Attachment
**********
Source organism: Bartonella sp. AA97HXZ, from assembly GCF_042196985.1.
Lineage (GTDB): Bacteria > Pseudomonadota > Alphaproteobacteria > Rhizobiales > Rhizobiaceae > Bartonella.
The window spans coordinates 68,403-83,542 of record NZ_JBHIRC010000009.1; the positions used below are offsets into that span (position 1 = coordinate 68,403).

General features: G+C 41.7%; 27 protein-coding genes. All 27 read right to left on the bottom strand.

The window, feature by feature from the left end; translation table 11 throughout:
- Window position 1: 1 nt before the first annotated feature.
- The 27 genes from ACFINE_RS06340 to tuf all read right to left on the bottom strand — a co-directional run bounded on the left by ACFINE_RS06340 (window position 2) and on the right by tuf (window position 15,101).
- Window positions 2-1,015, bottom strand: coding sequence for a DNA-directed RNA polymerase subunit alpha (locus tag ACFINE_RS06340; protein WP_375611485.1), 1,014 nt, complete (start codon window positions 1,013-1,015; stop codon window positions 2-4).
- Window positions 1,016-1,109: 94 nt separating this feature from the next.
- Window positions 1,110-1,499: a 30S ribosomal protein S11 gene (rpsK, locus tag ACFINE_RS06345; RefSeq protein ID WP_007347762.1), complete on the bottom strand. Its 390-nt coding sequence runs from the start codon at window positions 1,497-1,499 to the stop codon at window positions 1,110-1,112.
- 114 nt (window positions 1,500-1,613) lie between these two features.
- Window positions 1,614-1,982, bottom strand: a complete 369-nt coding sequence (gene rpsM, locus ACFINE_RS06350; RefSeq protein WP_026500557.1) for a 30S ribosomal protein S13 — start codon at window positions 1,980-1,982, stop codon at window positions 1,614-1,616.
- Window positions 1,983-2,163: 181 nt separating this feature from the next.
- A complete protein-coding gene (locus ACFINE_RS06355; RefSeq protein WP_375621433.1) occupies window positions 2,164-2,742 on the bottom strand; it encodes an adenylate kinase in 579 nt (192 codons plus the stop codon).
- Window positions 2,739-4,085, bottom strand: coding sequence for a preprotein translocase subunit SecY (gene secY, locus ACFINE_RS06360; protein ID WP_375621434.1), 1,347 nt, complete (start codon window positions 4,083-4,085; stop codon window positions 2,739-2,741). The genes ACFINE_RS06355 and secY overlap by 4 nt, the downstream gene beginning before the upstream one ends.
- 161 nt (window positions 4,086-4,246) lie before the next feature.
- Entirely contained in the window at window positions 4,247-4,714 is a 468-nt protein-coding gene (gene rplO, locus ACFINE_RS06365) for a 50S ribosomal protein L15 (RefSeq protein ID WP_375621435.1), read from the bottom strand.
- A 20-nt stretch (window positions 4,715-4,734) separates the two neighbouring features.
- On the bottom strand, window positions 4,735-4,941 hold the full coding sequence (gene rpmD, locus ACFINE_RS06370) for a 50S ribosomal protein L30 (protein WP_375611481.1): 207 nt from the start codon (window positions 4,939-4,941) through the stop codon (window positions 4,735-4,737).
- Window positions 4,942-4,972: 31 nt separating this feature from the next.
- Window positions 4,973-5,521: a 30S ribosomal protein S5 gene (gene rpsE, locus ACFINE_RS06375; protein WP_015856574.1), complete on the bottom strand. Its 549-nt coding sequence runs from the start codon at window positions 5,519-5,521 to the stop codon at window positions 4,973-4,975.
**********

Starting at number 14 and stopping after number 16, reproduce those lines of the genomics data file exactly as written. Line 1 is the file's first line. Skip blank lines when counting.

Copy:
- A complete protein-coding gene (locus ACFINE_RS06355; RefSeq protein WP_375621433.1) occupies window positions 2,164-2,742 on the bottom strand; it encodes an adenylate kinase in 579 nt (192 codons plus the stop codon).
- Window positions 2,739-4,085, bottom strand: coding sequence for a preprotein translocase subunit SecY (gene secY, locus ACFINE_RS06360; protein ID WP_375621434.1), 1,347 nt, complete (start codon window positions 4,083-4,085; stop codon window positions 2,739-2,741). The genes ACFINE_RS06355 and secY overlap by 4 nt, the downstream gene beginning before the upstream one ends.
- 161 nt (window positions 4,086-4,246) lie before the next feature.